I could be wrong, but I bet that for the majority of people, the decision of whether to support capital punishment is based mostly on a personal sense of justice and morality. I bet the economics of the practice figures little or not at all.
Which is why I find it interesting that Gov. Martin O’Malley’s central argument for repealing the death penalty in Maryland is an economic one. In her article for Maryland Reporter, Ilana Kowarski lays out O’Malley’s commission’s astounding claim that the state spends three times as much to convict and sentence a Death Row inmate as it does to convict and sentence a murderer to life imprisonment, as well as death penalty advocates’ challenge of those numbers.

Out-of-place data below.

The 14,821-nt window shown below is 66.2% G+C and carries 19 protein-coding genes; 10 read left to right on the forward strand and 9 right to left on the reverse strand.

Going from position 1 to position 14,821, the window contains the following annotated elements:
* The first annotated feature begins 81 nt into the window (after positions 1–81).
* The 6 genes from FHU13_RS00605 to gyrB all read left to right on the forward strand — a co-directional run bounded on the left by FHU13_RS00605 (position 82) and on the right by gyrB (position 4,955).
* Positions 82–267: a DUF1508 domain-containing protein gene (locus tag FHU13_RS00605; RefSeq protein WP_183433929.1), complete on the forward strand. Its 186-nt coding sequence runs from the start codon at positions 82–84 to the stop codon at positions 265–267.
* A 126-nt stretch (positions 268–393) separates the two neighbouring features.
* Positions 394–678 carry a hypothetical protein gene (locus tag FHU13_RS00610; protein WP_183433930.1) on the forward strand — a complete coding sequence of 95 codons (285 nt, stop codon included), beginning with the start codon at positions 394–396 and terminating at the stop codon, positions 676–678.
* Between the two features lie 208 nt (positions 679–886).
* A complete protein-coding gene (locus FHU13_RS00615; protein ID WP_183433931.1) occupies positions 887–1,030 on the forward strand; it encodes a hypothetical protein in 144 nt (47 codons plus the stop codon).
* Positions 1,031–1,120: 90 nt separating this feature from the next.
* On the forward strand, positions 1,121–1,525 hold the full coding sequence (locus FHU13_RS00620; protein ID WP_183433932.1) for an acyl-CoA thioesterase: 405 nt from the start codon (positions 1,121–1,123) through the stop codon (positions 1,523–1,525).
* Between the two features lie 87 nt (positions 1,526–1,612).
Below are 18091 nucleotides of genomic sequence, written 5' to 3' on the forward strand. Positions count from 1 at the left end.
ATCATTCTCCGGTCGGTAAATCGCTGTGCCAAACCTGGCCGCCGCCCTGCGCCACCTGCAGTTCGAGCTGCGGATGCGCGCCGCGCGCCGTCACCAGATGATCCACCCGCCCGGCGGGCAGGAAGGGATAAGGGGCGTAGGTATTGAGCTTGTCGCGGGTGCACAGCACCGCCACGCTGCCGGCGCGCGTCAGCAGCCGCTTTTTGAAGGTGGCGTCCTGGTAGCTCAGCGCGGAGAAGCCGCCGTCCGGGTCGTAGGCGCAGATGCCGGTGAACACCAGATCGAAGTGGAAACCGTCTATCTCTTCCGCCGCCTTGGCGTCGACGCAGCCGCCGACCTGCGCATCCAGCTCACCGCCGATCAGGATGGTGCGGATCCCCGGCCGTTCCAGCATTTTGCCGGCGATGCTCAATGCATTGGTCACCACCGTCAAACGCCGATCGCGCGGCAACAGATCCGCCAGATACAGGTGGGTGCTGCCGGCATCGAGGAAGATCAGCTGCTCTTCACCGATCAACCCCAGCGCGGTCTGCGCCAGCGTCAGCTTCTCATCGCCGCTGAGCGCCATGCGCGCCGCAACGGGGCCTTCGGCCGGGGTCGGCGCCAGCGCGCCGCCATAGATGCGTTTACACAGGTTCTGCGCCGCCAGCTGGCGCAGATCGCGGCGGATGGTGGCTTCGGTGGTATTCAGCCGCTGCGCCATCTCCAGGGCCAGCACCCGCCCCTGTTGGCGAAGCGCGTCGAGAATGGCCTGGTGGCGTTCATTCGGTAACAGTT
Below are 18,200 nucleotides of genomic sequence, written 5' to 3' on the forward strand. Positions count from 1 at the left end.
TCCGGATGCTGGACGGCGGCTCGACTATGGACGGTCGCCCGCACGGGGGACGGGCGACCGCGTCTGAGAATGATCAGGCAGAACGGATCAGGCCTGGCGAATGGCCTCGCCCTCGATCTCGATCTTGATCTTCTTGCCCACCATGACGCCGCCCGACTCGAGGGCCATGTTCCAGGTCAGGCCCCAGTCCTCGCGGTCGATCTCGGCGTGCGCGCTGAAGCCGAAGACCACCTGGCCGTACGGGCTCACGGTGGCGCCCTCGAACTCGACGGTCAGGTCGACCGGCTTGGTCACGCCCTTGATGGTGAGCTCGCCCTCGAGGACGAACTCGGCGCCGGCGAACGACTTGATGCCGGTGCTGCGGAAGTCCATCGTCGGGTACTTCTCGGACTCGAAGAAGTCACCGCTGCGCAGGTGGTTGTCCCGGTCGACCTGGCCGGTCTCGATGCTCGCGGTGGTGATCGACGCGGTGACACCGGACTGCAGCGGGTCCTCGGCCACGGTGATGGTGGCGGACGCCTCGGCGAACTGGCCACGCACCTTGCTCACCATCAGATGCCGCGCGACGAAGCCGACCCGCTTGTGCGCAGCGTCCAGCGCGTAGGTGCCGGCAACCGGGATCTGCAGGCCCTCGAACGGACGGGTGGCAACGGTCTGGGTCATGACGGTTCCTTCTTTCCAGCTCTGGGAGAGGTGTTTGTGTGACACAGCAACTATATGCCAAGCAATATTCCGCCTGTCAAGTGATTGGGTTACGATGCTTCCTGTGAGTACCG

But there’s no way this comes down to dollars and cents for anyone on either side of this issue — is there? I mean, whatever you believe about the death penalty, it strikes me as pretty tacky to use a simple cost-benefit analysis to determine whether you should kill someone. Isn’t this inherently a moral issue?
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